May 12, 2019: The Fourth Sunday of Easter, Rev. Candice Frazer

A friend of mine and an old acquaintance of yours, Jonathon Chesney, tells a story of a time when he was hiking in Scotland.  He describes a beautiful countryside high in the hills with long, meandering roads intersecting green pastureland and flowing creek beds.  It was a beautiful blue sky day and he woke with the urge to hike and set on a grand adventure.  He soon found himself off the beaten path and wandering through the green pastures of the open countryside.  The sun was warm and though the climb was steady, he found the walk to be more than pleasurable.

At some point in the hike he wandered across a flock of sheep.  They were quietly grazing, scattered across a pasture—white, fluffy bodies dotting the hillside.  Jonathon couldn’t help himself, as he came closer to them he had an overwhelming urge to bleat at them—baaa.  The sheep closest to him bleated back.  So Jonathon baa’d at them again.  Other sheep looked up and bleated at Jonathon.  So a third time, he bleated back at them.  He was beginning to enjoy himself and his new game when he realized that the sheep were starting to move toward him.  He wasn’t sure if they were an angry mob of hostile sheep, heading his way intent on taking revenge on this representative of the human race—alone and outnumbered—who sheared them every year around this time or if they were all simply searching for a leader.  Either way, his joy was quickly being replaced by a sense of uneasiness and he felt the sensible thing was to high-tail it out of there.

The sheep kept coming and were bleating ever more incessantly at him.  Jonathon was searching for the best escape route—hoping to find a fence he might climb and separate himself from the oncoming mob but seeing none started back toward the last path he remembered following.  He hoped that it might lead him to a road and maybe a passing car could help in his escape.  But in the moment, all he had hope for was in potentially out-distancing the sheep.  He found a dirt path and was walking as quickly as possible and the herd kept coming and, at times, seemed as if they might gain the advantage.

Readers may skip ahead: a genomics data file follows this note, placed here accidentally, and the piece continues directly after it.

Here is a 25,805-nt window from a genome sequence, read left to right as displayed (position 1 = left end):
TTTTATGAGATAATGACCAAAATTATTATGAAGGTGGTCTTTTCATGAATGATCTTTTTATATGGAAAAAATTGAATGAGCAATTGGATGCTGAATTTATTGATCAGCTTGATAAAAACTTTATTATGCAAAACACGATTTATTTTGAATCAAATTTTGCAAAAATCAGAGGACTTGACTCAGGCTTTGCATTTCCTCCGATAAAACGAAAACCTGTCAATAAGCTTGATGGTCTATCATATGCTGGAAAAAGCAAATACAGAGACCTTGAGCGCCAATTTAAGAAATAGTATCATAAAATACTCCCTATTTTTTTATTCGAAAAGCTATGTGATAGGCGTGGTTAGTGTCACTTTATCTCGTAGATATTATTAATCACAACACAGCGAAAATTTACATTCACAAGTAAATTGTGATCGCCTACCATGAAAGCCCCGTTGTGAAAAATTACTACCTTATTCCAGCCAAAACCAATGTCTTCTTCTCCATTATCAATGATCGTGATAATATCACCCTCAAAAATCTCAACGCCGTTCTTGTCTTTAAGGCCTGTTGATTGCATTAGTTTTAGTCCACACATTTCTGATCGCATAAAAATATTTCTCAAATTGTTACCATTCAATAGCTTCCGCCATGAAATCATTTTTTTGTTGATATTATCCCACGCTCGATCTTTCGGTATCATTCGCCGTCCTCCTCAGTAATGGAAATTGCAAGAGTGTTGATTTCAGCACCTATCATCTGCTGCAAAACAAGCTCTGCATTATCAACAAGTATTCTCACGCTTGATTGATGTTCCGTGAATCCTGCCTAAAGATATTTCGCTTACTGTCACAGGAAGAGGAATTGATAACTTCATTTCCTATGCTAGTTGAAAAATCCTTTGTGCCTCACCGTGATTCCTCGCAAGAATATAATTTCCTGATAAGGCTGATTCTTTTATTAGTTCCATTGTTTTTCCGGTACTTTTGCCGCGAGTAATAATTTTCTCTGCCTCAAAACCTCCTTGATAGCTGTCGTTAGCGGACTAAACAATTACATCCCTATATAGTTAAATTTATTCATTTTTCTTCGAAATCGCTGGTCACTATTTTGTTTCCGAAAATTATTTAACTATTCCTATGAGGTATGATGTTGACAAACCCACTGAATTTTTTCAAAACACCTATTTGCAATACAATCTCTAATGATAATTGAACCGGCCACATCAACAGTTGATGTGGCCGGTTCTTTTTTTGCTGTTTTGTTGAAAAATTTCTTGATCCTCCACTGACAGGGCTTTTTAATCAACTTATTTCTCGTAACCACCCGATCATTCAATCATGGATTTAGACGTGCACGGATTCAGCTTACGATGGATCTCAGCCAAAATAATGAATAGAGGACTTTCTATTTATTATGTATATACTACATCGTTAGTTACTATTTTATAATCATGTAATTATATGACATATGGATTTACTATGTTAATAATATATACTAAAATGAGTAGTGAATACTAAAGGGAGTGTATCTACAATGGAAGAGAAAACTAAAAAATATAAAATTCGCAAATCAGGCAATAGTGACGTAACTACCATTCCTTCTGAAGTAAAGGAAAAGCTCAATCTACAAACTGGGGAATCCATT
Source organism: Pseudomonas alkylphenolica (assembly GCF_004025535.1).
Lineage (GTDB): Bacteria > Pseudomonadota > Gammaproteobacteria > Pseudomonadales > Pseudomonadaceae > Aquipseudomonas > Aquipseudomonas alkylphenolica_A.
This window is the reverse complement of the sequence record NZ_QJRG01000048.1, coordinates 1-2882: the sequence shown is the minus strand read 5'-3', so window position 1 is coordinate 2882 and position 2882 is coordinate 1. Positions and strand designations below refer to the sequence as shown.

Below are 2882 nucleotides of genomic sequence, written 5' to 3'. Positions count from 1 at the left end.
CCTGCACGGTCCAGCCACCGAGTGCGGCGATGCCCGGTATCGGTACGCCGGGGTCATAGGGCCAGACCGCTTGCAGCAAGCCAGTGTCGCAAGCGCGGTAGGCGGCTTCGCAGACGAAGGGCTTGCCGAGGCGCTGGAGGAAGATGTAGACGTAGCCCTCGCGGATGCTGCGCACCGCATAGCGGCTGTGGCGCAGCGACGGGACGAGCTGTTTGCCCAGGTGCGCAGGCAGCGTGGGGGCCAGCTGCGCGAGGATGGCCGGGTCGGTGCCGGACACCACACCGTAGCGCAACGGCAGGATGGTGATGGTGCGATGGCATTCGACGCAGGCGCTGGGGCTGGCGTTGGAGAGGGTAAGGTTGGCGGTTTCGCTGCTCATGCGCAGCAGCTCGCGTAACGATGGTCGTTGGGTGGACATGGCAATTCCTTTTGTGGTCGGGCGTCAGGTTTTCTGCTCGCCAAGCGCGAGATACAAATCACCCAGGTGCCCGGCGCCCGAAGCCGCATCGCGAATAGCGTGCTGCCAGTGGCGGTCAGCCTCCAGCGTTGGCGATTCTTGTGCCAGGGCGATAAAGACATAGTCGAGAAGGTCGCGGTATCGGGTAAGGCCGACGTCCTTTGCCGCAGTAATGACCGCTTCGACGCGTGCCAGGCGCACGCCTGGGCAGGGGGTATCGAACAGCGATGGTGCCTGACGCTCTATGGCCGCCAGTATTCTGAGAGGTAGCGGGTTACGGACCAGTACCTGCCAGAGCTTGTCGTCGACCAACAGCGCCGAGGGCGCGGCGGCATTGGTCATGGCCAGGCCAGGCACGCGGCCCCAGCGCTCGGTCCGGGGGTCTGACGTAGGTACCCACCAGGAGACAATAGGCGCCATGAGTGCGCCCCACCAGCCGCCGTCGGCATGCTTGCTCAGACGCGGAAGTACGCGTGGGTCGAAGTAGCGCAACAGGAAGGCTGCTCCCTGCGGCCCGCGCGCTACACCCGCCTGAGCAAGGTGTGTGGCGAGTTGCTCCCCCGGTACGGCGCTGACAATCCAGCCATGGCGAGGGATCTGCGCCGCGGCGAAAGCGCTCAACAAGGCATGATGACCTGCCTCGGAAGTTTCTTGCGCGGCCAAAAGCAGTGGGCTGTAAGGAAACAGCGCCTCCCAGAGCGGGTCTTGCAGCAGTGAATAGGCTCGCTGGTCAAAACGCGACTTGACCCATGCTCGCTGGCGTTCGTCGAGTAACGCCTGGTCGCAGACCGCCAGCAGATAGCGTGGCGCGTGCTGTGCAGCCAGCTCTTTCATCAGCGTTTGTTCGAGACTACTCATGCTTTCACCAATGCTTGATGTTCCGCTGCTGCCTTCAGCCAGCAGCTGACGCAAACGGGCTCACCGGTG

Jonathon was growing desperate to escape the sheep.  Their bleating was growing louder as they pursued him, following him whichever direction he pursued.  It was as if they, too, were desperate—but for a leader and his bleating at them had signaled to them that he might be worthy of following. The sheep would stop for nothing and Jonathon began to imagine himself in some sort of comedic-horror story in which the irony of his call to the priesthood and his fear of marauding sheep were playing out in great irony.

Jonathon kept to the path in his attempt to escape—he wasn’t sure what else to do.  He was outnumbered in a foreign land and the white, fluffy enemy was closing in.  Then, when he believed all hope was lost and the sheep would take the victory that day in the field, he heard the sounds of his salvation—the sounds of running water.  It wasn’t a loud, rushing noise, but it was definitely water and he knew he was getting closer.  The path made a sharp turn and Jonathon found himself mere feet from a creek not much larger than a babbling brook.  His hopes of escaping the sheep by crossing the water source began to diminish but he couldn’t stop moving now—the sheep were gaining.